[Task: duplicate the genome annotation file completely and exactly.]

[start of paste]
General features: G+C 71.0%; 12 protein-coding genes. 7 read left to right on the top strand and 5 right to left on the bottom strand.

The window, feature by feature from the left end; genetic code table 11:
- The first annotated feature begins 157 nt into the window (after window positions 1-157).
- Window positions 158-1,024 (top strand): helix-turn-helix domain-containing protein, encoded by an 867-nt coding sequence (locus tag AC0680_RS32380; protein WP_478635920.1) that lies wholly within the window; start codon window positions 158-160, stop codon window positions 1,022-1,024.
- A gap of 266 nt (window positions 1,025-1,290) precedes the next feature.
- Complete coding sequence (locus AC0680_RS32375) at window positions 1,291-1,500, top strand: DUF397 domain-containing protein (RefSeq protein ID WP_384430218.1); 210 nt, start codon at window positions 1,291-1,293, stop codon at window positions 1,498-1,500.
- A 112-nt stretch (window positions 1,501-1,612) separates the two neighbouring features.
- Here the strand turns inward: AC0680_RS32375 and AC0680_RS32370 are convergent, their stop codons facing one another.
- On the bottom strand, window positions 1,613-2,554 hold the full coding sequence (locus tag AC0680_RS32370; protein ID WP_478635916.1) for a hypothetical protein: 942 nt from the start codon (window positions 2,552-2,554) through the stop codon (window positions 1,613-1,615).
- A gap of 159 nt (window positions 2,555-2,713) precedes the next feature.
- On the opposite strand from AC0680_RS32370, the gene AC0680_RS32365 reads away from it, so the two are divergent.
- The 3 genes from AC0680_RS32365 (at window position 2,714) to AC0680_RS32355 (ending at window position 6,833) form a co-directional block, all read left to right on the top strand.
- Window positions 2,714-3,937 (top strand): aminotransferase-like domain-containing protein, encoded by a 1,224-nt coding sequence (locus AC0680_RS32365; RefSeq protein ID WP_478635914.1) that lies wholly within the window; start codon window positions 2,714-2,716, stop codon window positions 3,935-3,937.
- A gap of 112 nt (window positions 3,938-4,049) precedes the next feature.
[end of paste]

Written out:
General features: G+C 71.0%; 12 protein-coding genes. 7 read left to right on the top strand and 5 right to left on the bottom strand.

The window, feature by feature from the left end; genetic code table 11:
- The first annotated feature begins 157 nt into the window (after window positions 1-157).
- Window positions 158-1,024 (top strand): helix-turn-helix domain-containing protein, encoded by an 867-nt coding sequence (locus tag AC0680_RS32380; protein WP_478635920.1) that lies wholly within the window; start codon window positions 158-160, stop codon window positions 1,022-1,024.
- A gap of 266 nt (window positions 1,025-1,290) precedes the next feature.
- Complete coding sequence (locus AC0680_RS32375) at window positions 1,291-1,500, top strand: DUF397 domain-containing protein (RefSeq protein ID WP_384430218.1); 210 nt, start codon at window positions 1,291-1,293, stop codon at window positions 1,498-1,500.
- A 112-nt stretch (window positions 1,501-1,612) separates the two neighbouring features.
- Here the strand turns inward: AC0680_RS32375 and AC0680_RS32370 are convergent, their stop codons facing one another.
- On the bottom strand, window positions 1,613-2,554 hold the full coding sequence (locus tag AC0680_RS32370; protein ID WP_478635916.1) for a hypothetical protein: 942 nt from the start codon (window positions 2,552-2,554) through the stop codon (window positions 1,613-1,615).
- A gap of 159 nt (window positions 2,555-2,713) precedes the next feature.
- On the opposite strand from AC0680_RS32370, the gene AC0680_RS32365 reads away from it, so the two are divergent.
- The 3 genes from AC0680_RS32365 (at window position 2,714) to AC0680_RS32355 (ending at window position 6,833) form a co-directional block, all read left to right on the top strand.
- Window positions 2,714-3,937 (top strand): aminotransferase-like domain-containing protein, encoded by a 1,224-nt coding sequence (locus AC0680_RS32365; RefSeq protein ID WP_478635914.1) that lies wholly within the window; start codon window positions 2,714-2,716, stop codon window positions 3,935-3,937.
- A gap of 112 nt (window positions 3,938-4,049) precedes the next feature.